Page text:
Beautiful ‘flowers’ self-assemble in a beaker

With the hand of nature trained on a beaker of chemical fluid, the most delicate flower structures have been formed in a Harvard laboratory—and not at the scale of inches, but microns.

These minuscule sculptures, curved and delicate, don’t resemble the cubic or jagged forms normally associated with crystals, though that’s what they are. Rather, fields of carnations and marigolds seem to bloom from the surface of a submerged glass slide, assembling themselves a molecule at a time.

By simply manipulating chemical gradients in a beaker of fluid, Wim L. Noorduin, a postdoctoral fellow at the Harvard School of Engineering and Applied Sciences (SEAS) and lead author of a paper appearing on the cover of the May 17 issue of Science, has found that he can control the growth behavior of these crystals to create precisely tailored structures.

"For at least 200 years, people have been intrigued by how complex shapes could have evolved in nature. This work helps to demonstrate what’s possible just through environmental, chemical changes," says Noorduin.

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Ancient Roman Nanotechnology —- The Lycurgus Cup

In the 1950’s the British Museum acquired one of the most amazing archaeological finds from Ancient Rome.  The Lycurgus Cup is a beautiful 1,600 year old goblet crafted from glass by the Ancient Romans.  The cup depicts the punishment of Lycurgus, a mythical king who was ensnared in vines for committing evil acts against the Greek god Dionysus.  The craftsmanship and artwork of the cup are certainly amazing on their own. During the age of the Roman Empire the Romans were master glassmakers, producing some of the finest pieces of glassware in history.   However the Lycurgus cup has one incredible property that goes far beyond traditional glassmaking.  When exposed to light, the cup turns from jade green into a bright, glowing red color.  For decades historians, archaeologists, and scientists had no idea why this occurred or how the Romans made the cup with such light changing properties.  Then in 1990 a small fragment of the cup was examined by scientists under a microscope.  What they discovered is truly amazing.

The Lycurgus cup is not only made of glass, but is impregnated with thousands of small particles of gold and silver.  Each of the gold and silver particles are less than 50 nano-meters in diameter, less than one-one thousandth the size of a grain of table salt.  When the cup is hit with light, electrons belonging to the metal flecks vibrate in ways that alter the color depending on the observer’s position.  What is even more amazing is that the addition of the particles to the glass was no accident or coincidence.  The Romans would have had to have known the exact mixture and density of particles needed to give the cup light changing properties.  This would have been done without the aid of a microscope, without the knowledge of atomic theory, and 1,300 years before Newton’s Theory of Colors.

Today the Lycurgus Cup has profound affects on modern nanotechnology.  After studying the cup, researchers and engineers are looking to adapt the technology for modern purposes.  A researcher from the University of Illinois named Gong Gang Liu is currently working on a device which uses the same technology to diagnose disease.  Another application of the technology is a possible device which can detect dangerous materials being smuggled onto airplanes by terrorists.  

The legacy of Ancient Rome continues.  Arena’s, baths, arches, and  nanotechnology.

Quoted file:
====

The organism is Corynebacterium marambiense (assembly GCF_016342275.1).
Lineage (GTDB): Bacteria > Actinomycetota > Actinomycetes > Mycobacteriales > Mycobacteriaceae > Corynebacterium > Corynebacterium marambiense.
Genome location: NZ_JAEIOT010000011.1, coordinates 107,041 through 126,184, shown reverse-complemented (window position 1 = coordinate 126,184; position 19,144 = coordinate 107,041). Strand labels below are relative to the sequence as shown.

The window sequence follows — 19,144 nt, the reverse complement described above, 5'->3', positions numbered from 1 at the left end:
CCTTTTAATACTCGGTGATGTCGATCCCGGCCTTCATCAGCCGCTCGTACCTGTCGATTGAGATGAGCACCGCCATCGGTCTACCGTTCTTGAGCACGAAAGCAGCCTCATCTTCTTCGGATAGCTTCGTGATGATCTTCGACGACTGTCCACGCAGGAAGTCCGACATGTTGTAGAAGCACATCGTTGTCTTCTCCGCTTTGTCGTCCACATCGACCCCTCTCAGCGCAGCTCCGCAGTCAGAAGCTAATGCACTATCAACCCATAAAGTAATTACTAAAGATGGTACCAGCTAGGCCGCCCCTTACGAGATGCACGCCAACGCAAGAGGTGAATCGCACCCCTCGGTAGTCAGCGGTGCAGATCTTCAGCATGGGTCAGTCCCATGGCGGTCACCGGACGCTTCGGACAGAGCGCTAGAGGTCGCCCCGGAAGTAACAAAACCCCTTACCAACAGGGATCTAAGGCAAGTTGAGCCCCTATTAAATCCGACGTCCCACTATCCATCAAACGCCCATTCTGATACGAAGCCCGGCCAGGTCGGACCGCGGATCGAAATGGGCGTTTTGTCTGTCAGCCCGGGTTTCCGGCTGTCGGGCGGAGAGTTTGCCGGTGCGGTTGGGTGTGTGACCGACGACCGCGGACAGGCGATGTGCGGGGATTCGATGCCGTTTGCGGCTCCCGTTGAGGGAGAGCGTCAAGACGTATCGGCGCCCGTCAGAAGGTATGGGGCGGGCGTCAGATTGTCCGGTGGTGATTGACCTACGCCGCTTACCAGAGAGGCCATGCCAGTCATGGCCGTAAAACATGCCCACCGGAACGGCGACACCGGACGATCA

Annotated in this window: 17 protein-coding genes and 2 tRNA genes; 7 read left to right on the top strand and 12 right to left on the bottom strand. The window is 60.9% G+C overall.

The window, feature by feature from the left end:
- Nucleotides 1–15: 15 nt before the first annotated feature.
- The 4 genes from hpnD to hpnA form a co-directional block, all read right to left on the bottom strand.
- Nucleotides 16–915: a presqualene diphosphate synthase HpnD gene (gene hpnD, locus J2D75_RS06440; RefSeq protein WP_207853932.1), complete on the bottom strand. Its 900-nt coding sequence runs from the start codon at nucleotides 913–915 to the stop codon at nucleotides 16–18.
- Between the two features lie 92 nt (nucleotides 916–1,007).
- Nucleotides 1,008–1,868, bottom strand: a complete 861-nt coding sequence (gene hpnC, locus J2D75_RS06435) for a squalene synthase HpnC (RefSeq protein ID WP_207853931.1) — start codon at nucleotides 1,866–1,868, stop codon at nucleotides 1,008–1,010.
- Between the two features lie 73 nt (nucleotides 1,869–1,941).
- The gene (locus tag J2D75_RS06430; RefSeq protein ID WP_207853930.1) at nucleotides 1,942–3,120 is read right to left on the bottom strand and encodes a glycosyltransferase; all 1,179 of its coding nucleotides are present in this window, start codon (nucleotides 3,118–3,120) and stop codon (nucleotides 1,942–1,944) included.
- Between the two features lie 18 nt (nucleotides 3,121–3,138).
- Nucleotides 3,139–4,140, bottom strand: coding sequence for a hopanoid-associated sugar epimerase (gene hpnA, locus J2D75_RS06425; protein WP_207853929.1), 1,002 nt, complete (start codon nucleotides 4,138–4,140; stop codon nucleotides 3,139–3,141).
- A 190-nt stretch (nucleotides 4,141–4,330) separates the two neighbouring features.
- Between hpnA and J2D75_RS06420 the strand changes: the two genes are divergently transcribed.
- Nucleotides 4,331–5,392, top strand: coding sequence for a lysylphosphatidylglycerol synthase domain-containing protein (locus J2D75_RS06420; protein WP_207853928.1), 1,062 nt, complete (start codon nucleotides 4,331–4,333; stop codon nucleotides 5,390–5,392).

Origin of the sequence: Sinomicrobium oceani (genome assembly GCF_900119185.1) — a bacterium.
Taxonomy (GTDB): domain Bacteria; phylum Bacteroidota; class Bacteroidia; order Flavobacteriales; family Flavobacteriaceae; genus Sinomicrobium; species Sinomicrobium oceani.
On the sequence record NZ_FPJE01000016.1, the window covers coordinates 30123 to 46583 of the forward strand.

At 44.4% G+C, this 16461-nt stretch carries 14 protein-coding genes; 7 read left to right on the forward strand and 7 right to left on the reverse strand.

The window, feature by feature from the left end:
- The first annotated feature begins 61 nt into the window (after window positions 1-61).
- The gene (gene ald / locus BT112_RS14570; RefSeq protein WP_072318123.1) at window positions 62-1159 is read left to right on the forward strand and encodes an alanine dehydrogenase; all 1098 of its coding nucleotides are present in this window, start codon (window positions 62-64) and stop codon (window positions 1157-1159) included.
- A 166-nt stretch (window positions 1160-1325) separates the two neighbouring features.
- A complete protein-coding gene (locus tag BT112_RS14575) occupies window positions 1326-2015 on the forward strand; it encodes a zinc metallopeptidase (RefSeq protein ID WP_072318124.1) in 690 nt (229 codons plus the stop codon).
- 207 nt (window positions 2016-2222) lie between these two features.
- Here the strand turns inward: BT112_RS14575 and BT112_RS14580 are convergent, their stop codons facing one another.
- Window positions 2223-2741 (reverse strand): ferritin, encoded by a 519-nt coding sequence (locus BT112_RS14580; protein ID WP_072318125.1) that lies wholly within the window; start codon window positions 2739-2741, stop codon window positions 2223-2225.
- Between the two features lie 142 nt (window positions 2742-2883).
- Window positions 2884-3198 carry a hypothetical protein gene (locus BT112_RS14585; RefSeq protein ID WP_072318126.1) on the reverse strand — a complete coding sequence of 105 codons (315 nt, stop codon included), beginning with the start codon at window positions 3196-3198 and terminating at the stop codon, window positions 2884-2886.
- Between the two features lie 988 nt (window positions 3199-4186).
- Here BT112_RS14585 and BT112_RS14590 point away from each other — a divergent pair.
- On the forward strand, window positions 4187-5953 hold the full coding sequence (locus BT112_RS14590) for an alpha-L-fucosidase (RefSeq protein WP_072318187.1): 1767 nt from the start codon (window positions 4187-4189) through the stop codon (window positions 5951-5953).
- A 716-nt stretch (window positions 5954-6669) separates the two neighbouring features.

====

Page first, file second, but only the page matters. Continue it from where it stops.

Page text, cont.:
Toy chest?

The size of a speck of dust, this tiny box folded up all on its own when heated. Such an autonomous process is known as “self-assembly,” in which unorganized components form an organized structure solely through interaction with one another, with no outside direction. In this case, the researchers developed a 2-D pattern for a 3-D cube, using different metals for the “walls” than for the corners or “hinges.” When heated, the hinges balled up and in doing so pulled the walls of the pattern together, forming the box.

Credit: MRS

Making a Mini Mona Lisa

The world’s most famous painting has now been created on the world’s smallest canvas. Researchers at the Georgia Institute of Technology have “painted” the Mona Lisa on a substrate surface approximately 30 microns in width – or one-third the width of a human hair. The team’s creation, the “Mini Lisa,” demonstrates a technique that could potentially be used to achieve nanomanufacturing of devices because the team was able to vary the surface concentration of molecules on such short-length scales.

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This Week in Science - August 5 - 11, 2013:

  • Lab grown burger here.
  • Curiosity’s one year anniversary here.
  • Growing ears here.
  • Mini Mona Lisa here.
  • Giant skull in Potomac here.
  • Scottish astronomical calendar here.
  • Alcohol from coffee grounds here.
  • Henrietta Lacks family & NIH agreement here.
  • Lasers inserting DNA into cells here.
  • Successful malaria vaccine here.
  • Pink planet challenging theories here.
  • European fish hunting water insect here.

How Nanotechnology Could Reengineer Us

from Keithly:

Nanotechnology is an important new area of research that promises significant advances in electronics, materials, biotechnology, alternative energy sources, and dozens of other applications. The graphic below illustrates, at a personal level, the potential impact on each of us. And where electrical measurement is required, Keithley instrumentation is being used in an expanding list of nanotechnology research and development settings.



Mary, Mary, quite contrary, how does your nanogarden grow?

Harvard engineer Wim Noorduin has a green thumb. Only his thumb is only a few microns wide. By carefully controlling gradients of chemicals, he guided the construction of flower-like crystal structures to match their larger biological forms. It’s certainly art, but it also demonstrates a masterful manipulation of chemistry on the nano scale.

Just how small are they? As NPR reports, these flowers could fit in the lapel of the tiny Abraham Lincoln statue on the back of a penny (back when pennies had the Lincoln Memorial on them, anyway). These electron microscope images are false colored to recreate fantastic flowers, and these manipulations will one day help control the construction of useful microstructures. 

If you’re seriously engineering-inclined, here’s the original research as it appears in Science.